9 October 2012
No place left to hide
Posted by Richard Hinton, business development director, Decision Insight Information Group, of which Legal Futures Associate SearchFlow is part
Hinton: non-compliance penalties are already flying through offenders' letterboxes
The introduction of the new SRA Handbook on 6 October 2011, and the creation of compliance officers for legal practice and finance and administration (COLPs/COFAs), was the first tangible wave of a further tightening of audit and control procedures among law firms. The regime seeks to create a framework for solicitors to adopt risk management and control processes that should, frankly, already be well established for the majority.
It’s pleasing no doubt that the vast majority therefore complied and registered nominated solicitors and finance directors to pick up the COLP and COFA chalice respectively. Yet, a staggering 800 had not registered on expiry of the deadline at the end of July and 600 still haven't – do these really believe that the regime will not flex its muscles and that by ignoring this, they will remain hidden? It can only lead to questions being asked about their approach and practices with other matters.
The simple truth is that there is no place to hide and indeed non-compliance penalties are already flying through offenders' letterboxes. In 2012, the proportion of interventions that cite breaches of the code of conduct has accelerated from 32 to 55%.
So, where do you start? Well, aside from registering appropriate people, it’s essential that the firm embraces honesty about what is and what isn’t working with their team and processes right now. This isn’t a simple tick-box exercise – this is a root-and-branch review of the cultural, strategic and structural elements to the law firm that is needed to ensure the right mindset is adopted.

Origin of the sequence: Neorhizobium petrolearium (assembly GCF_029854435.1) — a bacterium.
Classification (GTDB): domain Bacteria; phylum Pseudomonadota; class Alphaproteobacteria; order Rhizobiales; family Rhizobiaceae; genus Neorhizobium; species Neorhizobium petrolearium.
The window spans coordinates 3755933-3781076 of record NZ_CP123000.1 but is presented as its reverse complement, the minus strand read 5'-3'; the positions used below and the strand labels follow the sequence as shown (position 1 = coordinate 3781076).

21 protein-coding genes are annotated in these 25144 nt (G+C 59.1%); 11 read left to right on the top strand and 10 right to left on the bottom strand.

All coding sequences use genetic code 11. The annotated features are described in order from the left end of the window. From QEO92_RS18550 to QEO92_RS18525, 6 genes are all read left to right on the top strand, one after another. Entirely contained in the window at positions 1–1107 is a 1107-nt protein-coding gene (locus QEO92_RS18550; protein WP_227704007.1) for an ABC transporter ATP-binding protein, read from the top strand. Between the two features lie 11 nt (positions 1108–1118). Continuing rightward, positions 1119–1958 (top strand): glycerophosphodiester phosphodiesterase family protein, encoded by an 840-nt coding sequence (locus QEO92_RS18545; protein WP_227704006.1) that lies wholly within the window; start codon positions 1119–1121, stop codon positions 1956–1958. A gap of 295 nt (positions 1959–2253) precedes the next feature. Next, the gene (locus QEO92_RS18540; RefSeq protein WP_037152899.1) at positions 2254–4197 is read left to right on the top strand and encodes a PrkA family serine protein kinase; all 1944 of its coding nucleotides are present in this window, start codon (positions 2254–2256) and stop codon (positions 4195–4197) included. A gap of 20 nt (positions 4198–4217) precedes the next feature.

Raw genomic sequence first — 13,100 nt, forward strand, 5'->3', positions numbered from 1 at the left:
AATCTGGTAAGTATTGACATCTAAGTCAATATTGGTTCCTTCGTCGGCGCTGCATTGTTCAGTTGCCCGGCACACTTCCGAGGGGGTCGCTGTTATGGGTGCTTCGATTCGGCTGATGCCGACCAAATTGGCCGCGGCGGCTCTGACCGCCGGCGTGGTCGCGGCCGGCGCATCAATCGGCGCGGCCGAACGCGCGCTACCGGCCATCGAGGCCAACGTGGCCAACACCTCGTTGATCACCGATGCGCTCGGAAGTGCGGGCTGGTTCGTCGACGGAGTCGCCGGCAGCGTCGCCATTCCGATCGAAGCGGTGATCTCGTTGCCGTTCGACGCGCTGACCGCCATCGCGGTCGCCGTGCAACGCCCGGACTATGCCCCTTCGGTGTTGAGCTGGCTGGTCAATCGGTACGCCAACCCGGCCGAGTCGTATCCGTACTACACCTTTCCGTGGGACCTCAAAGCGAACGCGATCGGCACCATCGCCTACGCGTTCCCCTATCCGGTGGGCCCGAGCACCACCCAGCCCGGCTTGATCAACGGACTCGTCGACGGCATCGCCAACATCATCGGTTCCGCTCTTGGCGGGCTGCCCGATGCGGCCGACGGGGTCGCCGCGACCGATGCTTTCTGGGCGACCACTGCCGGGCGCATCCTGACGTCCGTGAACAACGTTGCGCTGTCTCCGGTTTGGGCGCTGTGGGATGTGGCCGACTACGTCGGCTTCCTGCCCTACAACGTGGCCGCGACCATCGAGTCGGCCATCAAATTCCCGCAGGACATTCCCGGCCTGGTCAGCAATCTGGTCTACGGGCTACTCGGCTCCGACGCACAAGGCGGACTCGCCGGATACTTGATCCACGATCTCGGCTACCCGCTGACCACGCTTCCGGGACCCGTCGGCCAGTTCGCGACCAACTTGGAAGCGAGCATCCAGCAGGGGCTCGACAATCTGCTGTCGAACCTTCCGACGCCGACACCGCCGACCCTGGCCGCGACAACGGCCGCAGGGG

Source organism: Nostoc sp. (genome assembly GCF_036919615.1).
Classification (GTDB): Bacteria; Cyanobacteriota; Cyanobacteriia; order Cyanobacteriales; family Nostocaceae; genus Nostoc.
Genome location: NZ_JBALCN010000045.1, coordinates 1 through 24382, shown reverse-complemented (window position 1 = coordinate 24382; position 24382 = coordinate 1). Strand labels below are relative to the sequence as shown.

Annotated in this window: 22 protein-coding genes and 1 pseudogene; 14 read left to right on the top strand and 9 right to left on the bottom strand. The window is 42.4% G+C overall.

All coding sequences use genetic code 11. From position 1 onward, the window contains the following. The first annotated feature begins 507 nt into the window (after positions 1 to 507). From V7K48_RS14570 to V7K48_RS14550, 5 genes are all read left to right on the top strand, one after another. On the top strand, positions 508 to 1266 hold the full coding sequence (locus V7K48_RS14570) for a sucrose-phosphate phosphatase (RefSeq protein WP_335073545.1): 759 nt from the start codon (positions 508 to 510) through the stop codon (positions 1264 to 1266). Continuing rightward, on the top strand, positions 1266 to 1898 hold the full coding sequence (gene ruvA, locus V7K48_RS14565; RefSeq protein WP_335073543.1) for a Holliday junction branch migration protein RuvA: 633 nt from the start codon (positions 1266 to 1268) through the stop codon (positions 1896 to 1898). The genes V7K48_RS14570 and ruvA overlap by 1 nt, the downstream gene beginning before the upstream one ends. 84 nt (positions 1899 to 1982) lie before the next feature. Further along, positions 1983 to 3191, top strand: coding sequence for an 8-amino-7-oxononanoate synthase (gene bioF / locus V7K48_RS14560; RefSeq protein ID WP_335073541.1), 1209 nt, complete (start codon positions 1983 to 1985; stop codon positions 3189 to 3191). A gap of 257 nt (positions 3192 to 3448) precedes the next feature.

Have the partners and fee-earners set the necessary rigorous standards – the checks and balances, the control gates? Do they know the bottlenecks? Can they provide detailed audit trails? Could they in all honesty, when questioned, know whether their client-care letters are compliant, with the right wording rules, that fees and disbursements are quoted in the correct manner and that more rigorous ID and anti-money laundering checks have been made, even on well-known clients?
For some, the shorthand may be, “It’s been fine for 40 years, therefore…”, but that doesn’t wash anymore. The new regime may feel intimidating, but the new standards and requirements ensure that for the great many, it serves to reinforce the quality they already demonstrate with their clients, with the operation of their practice and the calibre of their staff.
So, if the SRA come a-knocking, you have four weeks to comply with an investigation – and it’s all about evidence of processes being demonstrably in place and followed by all. Could you be ready? There are also far more rigorous reporting requirements that must be implemented by January 2013.
In my next blog next week, we’ll look at some of the elements in practice and the implications of non-compliance – in case you need any more convincing.
SearchFlow has joined forces with compliance and performance consultancy Legal Eye to advise law firms on risk management compliance
Tags: compliance, compliance officer for finance and administration, compliance officer for legal practice, risk management